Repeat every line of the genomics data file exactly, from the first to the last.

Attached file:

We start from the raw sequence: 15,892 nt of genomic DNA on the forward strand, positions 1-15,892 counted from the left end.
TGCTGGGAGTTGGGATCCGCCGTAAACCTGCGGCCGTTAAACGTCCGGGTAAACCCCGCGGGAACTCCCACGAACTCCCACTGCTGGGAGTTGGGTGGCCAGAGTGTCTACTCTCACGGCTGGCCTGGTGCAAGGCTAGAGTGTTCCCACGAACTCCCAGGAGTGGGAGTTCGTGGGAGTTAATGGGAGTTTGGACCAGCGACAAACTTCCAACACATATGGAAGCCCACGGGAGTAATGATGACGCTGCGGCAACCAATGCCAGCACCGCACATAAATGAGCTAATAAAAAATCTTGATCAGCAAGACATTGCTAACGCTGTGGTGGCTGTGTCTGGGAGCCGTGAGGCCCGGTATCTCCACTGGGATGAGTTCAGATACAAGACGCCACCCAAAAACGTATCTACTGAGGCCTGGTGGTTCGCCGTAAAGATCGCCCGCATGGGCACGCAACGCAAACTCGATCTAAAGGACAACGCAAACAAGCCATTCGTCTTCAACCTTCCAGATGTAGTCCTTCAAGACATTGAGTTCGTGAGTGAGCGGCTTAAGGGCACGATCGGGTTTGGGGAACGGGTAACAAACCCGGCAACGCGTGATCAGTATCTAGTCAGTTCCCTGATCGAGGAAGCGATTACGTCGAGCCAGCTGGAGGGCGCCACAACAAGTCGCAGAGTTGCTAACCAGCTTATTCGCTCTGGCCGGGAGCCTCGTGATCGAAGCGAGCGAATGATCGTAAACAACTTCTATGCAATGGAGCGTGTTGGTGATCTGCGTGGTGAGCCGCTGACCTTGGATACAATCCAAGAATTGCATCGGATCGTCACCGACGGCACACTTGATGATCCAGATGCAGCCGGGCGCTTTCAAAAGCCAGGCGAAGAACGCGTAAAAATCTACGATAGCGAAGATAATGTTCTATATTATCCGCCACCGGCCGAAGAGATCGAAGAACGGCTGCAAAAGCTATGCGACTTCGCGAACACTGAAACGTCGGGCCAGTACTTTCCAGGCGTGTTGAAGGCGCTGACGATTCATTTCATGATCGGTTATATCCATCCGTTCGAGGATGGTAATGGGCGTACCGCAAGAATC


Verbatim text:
We start from the raw sequence: 15,892 nt of genomic DNA on the forward strand, positions 1-15,892 counted from the left end.
TGCTGGGAGTTGGGATCCGCCGTAAACCTGCGGCCGTTAAACGTCCGGGTAAACCCCGCGGGAACTCCCACGAACTCCCACTGCTGGGAGTTGGGTGGCCAGAGTGTCTACTCTCACGGCTGGCCTGGTGCAAGGCTAGAGTGTTCCCACGAACTCCCAGGAGTGGGAGTTCGTGGGAGTTAATGGGAGTTTGGACCAGCGACAAACTTCCAACACATATGGAAGCCCACGGGAGTAATGATGACGCTGCGGCAACCAATGCCAGCACCGCACATAAATGAGCTAATAAAAAATCTTGATCAGCAAGACATTGCTAACGCTGTGGTGGCTGTGTCTGGGAGCCGTGAGGCCCGGTATCTCCACTGGGATGAGTTCAGATACAAGACGCCACCCAAAAACGTATCTACTGAGGCCTGGTGGTTCGCCGTAAAGATCGCCCGCATGGGCACGCAACGCAAACTCGATCTAAAGGACAACGCAAACAAGCCATTCGTCTTCAACCTTCCAGATGTAGTCCTTCAAGACATTGAGTTCGTGAGTGAGCGGCTTAAGGGCACGATCGGGTTTGGGGAACGGGTAACAAACCCGGCAACGCGTGATCAGTATCTAGTCAGTTCCCTGATCGAGGAAGCGATTACGTCGAGCCAGCTGGAGGGCGCCACAACAAGTCGCAGAGTTGCTAACCAGCTTATTCGCTCTGGCCGGGAGCCTCGTGATCGAAGCGAGCGAATGATCGTAAACAACTTCTATGCAATGGAGCGTGTTGGTGATCTGCGTGGTGAGCCGCTGACCTTGGATACAATCCAAGAATTGCATCGGATCGTCACCGACGGCACACTTGATGATCCAGATGCAGCCGGGCGCTTTCAAAAGCCAGGCGAAGAACGCGTAAAAATCTACGATAGCGAAGATAATGTTCTATATTATCCGCCACCGGCCGAAGAGATCGAAGAACGGCTGCAAAAGCTATGCGACTTCGCGAACACTGAAACGTCGGGCCAGTACTTTCCAGGCGTGTTGAAGGCGCTGACGATTCATTTCATGATCGGTTATATCCATCCGTTCGAGGATGGTAATGGGCGTACCGCAAGAATC